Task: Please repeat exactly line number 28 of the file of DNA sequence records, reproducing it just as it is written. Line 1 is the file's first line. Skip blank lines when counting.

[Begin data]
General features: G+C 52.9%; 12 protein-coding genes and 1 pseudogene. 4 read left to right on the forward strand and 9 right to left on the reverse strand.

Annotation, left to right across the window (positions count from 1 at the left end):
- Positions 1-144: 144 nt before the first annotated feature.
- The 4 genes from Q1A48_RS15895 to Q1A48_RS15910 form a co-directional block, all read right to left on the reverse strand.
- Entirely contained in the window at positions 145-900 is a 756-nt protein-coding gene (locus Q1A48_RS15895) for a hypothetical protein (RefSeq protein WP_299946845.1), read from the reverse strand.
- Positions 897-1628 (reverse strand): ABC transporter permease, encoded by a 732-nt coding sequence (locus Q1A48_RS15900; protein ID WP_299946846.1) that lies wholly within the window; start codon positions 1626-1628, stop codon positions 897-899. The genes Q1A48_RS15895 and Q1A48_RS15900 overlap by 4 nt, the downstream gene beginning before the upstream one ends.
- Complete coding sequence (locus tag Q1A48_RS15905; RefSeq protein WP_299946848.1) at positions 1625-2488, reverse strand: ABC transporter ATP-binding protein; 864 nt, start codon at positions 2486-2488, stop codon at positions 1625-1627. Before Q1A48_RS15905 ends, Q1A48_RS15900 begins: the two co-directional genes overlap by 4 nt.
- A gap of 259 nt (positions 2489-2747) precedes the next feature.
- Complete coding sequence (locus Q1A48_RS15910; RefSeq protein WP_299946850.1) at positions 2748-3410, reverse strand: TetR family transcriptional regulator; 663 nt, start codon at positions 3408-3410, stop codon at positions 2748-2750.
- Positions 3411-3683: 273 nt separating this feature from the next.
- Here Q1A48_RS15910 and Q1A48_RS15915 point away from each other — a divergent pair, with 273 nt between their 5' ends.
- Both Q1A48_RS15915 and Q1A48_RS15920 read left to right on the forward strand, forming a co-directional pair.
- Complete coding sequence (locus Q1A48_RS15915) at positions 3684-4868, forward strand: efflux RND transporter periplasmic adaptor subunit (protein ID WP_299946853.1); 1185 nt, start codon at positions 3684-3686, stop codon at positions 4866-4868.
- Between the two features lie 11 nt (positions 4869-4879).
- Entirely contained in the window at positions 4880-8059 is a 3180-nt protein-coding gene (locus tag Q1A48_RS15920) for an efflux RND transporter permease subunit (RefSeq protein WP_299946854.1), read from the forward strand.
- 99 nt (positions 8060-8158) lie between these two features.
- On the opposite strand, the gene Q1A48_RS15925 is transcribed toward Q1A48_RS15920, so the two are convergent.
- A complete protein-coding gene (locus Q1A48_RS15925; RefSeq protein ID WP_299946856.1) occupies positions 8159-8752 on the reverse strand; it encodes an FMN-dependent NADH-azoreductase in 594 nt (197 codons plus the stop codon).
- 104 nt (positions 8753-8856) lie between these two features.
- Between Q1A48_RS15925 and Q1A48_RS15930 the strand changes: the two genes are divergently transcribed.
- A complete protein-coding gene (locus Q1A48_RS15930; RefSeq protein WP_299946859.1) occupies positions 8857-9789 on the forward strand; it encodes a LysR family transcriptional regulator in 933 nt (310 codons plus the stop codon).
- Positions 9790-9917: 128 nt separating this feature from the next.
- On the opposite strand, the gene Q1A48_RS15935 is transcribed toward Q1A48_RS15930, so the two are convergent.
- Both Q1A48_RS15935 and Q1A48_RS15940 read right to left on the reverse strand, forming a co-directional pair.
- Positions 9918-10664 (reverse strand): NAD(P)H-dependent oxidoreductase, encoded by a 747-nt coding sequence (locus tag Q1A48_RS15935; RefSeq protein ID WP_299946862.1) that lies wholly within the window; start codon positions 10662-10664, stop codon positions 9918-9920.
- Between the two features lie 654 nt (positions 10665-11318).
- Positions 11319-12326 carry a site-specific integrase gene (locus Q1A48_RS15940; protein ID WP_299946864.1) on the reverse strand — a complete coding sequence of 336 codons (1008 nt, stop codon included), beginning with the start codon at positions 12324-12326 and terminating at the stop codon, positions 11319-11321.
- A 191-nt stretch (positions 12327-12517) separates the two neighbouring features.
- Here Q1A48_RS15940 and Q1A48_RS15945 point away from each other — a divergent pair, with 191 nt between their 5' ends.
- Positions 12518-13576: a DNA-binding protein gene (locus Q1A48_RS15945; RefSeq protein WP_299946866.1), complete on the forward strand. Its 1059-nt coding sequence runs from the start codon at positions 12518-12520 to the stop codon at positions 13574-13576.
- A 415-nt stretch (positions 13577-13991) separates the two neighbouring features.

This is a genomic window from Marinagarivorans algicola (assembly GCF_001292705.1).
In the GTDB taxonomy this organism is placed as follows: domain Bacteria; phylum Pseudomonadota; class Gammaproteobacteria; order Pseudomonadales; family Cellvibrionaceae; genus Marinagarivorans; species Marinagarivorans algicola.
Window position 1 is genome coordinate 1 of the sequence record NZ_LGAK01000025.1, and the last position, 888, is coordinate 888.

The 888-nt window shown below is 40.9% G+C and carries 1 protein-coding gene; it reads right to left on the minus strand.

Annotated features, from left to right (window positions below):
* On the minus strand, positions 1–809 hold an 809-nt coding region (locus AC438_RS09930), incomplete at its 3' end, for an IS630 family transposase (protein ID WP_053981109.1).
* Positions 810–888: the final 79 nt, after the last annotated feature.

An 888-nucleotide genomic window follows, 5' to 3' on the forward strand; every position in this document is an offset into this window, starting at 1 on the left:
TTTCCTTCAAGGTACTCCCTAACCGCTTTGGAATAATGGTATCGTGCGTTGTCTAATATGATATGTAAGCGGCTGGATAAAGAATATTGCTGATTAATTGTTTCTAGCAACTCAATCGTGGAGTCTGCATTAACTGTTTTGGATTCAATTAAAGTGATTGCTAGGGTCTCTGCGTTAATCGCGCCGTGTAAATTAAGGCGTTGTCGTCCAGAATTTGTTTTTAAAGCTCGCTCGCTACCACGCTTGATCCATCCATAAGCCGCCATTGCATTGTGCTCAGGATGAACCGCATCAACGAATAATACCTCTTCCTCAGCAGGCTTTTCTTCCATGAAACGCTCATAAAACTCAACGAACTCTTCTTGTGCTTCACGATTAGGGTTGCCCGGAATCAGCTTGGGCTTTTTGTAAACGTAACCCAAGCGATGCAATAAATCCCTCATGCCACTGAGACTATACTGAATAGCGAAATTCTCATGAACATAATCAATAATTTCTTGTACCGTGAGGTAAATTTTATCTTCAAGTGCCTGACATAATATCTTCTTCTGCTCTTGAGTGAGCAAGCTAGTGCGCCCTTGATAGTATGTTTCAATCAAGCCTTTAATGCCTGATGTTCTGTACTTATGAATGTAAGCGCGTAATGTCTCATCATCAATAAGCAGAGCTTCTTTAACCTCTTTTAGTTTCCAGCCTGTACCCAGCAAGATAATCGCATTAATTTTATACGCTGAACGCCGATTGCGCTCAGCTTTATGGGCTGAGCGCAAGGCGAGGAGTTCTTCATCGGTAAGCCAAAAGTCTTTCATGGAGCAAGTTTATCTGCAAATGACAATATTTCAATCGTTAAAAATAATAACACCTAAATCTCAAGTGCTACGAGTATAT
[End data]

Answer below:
- A 191-nt stretch (positions 12327-12517) separates the two neighbouring features.